Imaging-based techniques have been developed to assess the stage of liver fibrosis, ultrasound elastography, and MR elastography have both shown good results in several clinical studies [15,16,17,18], with US elastography providing the advantage of lower cost and better availability than MR elastography [3, 5, 11, 12].
The use of 2-D SWE as a noninvasive method to assess liver fibrosis has grown rapidly, and new information regarding disease-specific liver stiffness is available since the consensus statement of the SRU in September 2015 [1, 2].
Despite this benefit, the use of noninvasive tests is favored due to the need for longitudinal monitoring and to safely extend screening to larger populations.
SWE is an acceptable noninvasive method for the diagnosis and staging of liver fibrosis and a more accurate than serum fibrosis panels (e.g., aspartate aminotransferase [AST] to platelet ratio index or FIB-4) in predicting significant or advanced fibrosis, and it can replace liver biopsy in certain situations.
Previous research has studied 2-D SWE liver fibrosis staging in patients with CLD, patients with HCV [19, 20], and patients with hepatitis B . These studies vary on the accuracy of elastography; however, the sensitivity, specificity, and diagnostic accuracy of SWE are comparable to biopsy results .
Ferraioli et al.  showed that SWE is a reliable and reproducible noninvasive method for the assessment of liver elasticity. Expert operators had a higher reproducibility of measurements over time than novice operators.
Zeng et al.  concluded that the ALT-adapted dual cut-offs of LSMs showed high accuracy for diagnosis of the presence or absence of significant fibrosis and cirrhosis in patients with chronic HBV infection.
Ma et al.  studied SWE in patients with chronic HBV and compare it with pathology. They found comparable results to our study, where F1 (5.60 ± 2.55 kPa), F2 (7.44 ± 3.43 kPa) (p = 0.01 < 0.05), F3 (8.71 ± 3.14 kPa), and F4 (10.87 ± 5.25 kPa) (p = 0.01 < 0.05). In this study, we combined chronic HBV and HCV due to a small number of patients and our results were as follows: F0–F1 fibrosis was 5.44 ± 0.43 kPa, F2 was 7.18 ± 0.48, and at stage F3 was 8.57 ± 0.35 kPa. The median stiffness (in kPa) for F0–F1 are as follows: 5.49 (IQR = 5.1–5.60), F2: 7.45 (IQR = 6.66–7.57), and F3: 8.57 (IQR = 8.3–8.82)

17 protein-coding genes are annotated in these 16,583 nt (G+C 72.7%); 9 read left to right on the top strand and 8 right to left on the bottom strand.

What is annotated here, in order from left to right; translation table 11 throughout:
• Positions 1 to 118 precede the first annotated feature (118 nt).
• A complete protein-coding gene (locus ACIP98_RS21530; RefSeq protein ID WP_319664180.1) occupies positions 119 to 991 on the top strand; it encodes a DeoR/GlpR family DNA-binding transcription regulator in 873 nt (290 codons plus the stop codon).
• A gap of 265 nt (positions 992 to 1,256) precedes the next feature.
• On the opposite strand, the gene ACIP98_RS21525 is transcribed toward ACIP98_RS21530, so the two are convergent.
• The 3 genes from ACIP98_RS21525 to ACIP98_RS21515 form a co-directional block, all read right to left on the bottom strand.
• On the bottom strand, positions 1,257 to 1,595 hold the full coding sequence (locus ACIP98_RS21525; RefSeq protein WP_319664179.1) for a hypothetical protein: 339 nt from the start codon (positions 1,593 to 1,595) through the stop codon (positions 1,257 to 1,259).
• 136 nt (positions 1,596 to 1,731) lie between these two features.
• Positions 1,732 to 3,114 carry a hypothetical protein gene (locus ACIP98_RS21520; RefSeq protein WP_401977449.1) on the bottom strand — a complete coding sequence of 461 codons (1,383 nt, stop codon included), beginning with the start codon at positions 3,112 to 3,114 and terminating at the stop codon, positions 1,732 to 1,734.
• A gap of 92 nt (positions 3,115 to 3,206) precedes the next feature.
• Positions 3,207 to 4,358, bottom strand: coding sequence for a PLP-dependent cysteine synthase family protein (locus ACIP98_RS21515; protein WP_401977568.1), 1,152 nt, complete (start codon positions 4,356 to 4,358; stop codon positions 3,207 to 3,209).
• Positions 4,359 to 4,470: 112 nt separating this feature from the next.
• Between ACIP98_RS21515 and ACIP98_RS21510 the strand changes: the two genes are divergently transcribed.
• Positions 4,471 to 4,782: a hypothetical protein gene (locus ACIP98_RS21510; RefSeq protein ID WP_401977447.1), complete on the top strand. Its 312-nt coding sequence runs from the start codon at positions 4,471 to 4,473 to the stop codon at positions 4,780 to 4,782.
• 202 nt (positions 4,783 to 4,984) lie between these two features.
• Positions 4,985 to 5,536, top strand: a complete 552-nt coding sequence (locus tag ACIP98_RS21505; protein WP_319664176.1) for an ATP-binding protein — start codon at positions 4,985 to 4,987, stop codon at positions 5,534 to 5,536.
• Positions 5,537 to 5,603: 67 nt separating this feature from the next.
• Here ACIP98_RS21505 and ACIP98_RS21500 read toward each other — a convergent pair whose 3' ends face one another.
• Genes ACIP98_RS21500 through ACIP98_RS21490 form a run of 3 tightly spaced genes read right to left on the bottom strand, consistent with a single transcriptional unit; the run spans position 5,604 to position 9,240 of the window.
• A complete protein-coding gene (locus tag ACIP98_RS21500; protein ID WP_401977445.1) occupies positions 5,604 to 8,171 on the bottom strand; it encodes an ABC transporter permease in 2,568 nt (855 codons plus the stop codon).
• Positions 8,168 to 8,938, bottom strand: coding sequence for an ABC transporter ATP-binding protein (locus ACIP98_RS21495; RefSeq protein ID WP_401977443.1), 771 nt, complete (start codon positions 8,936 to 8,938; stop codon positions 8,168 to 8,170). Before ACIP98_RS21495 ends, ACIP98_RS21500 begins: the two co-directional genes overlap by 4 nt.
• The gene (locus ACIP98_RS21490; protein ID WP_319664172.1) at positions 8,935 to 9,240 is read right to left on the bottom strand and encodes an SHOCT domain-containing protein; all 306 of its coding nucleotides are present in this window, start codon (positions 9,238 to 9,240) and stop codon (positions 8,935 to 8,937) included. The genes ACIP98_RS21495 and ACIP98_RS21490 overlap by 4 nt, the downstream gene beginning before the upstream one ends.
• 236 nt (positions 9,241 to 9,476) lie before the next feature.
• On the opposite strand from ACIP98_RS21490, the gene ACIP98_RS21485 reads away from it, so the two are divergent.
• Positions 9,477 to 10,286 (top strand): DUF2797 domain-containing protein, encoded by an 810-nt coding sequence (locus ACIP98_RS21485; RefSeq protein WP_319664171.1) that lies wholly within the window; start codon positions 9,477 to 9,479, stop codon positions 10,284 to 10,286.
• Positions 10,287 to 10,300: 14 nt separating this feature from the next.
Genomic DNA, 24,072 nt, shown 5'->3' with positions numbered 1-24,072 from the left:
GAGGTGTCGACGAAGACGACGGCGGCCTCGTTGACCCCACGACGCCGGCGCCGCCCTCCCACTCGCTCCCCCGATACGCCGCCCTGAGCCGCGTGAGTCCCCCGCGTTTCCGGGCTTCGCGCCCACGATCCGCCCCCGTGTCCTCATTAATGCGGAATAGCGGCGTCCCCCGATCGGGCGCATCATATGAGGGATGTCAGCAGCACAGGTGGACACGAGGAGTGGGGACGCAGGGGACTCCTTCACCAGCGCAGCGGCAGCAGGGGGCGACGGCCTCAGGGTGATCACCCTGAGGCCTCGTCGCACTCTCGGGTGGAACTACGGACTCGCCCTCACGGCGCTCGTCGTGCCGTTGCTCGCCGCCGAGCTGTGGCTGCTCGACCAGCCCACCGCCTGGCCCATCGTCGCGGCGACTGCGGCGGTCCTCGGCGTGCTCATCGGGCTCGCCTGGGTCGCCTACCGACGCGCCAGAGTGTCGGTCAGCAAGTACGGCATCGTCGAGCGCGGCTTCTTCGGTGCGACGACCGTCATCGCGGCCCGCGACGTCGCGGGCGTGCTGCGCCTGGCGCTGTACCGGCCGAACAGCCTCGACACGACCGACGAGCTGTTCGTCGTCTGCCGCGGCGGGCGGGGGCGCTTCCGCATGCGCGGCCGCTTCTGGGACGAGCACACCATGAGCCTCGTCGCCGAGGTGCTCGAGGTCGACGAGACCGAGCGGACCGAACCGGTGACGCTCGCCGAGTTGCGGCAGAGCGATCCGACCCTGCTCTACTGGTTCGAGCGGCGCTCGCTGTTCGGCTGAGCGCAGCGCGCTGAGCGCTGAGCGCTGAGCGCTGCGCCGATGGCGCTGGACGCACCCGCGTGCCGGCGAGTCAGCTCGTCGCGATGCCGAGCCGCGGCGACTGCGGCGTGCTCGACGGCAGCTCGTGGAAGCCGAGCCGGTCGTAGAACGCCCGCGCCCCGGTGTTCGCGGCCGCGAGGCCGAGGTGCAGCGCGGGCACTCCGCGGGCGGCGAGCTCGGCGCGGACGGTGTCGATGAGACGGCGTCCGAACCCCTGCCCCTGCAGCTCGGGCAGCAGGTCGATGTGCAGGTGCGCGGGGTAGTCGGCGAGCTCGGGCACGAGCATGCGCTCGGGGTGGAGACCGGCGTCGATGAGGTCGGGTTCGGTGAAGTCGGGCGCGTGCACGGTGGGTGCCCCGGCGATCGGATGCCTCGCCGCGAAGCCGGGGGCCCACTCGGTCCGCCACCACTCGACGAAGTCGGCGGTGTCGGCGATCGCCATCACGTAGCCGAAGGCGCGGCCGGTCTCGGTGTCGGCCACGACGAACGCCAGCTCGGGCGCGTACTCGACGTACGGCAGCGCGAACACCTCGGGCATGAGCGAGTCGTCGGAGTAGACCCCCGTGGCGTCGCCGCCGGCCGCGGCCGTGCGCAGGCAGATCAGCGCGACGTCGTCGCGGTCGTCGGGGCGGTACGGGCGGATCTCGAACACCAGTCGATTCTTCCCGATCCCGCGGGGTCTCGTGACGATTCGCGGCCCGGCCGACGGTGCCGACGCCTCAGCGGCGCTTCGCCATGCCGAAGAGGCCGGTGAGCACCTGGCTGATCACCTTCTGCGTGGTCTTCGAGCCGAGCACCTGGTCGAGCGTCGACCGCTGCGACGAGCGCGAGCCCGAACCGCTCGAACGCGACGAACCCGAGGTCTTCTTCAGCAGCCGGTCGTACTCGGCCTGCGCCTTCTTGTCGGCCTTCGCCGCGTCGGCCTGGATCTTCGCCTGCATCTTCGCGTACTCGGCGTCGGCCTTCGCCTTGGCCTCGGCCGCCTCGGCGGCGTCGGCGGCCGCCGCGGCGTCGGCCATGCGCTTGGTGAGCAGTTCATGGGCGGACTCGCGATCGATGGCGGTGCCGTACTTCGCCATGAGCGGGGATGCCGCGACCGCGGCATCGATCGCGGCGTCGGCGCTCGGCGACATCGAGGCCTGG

In addition, Tada et al.  studied SWE in patients with chronic HCV only and concluded that: SWE has an excellent ability for diagnosing significant liver fibrosis in CHC even when patients with cirrhosis are excluded, odds ratio, 2.52; 95% confidence interval, 1.49–4.28; P < 0.001.
The stage of fibrosis is important to determine prognosis, surveillance, and prioritizing the treatment [1, 2, 7,8,9, 19, 21, 26,27,28,29,30], by the new direct-acting antiviral (DAA) therapy for hepatitis C, and the decision to start treatment for hepatitis B in the absence of other indications, since F2 score of fibrosis in healthy-looking individuals indicates treatment which can be decided without liver biopsy .
Furthermore, Stasi et al.  concluded that liver stiffness before treatment is useful in predicting the response to treatment in HCV patients.
It is also a helpful tool in assessing donors for liver transplantation, as in some cases, many potential donors may present for donation, and noninvasive methods would be time-saving with a convenient cost-benefit outcome.
The wider disease causes in this study are a homogenous representation of chronic liver disease.
From a clinical perspective, it is more important to rule in or rule out significant disease than it is to provide an exact stage by using the METAVIR scoring system.
In this study, we conclude that 2-D SWE is a noninvasive method that can be used in assessing liver stiffness and can replace biopsy to assess liver fibrosis regardless of the cause.
This study population sample has a wide range of causes of liver disease beyond viral hepatitis that may cause heterogeneity in elasticity readings; however, a clear correlation between fibrosis stage and elasticity readings suggests that this method is likely valid in fibrosis measurements.
In addition, most of our sample is in the normal/mild fibrosis, therefore low power of the study in advanced fibrosis.
Also, different pathologies make the relative number of patients in each group which is relatively small.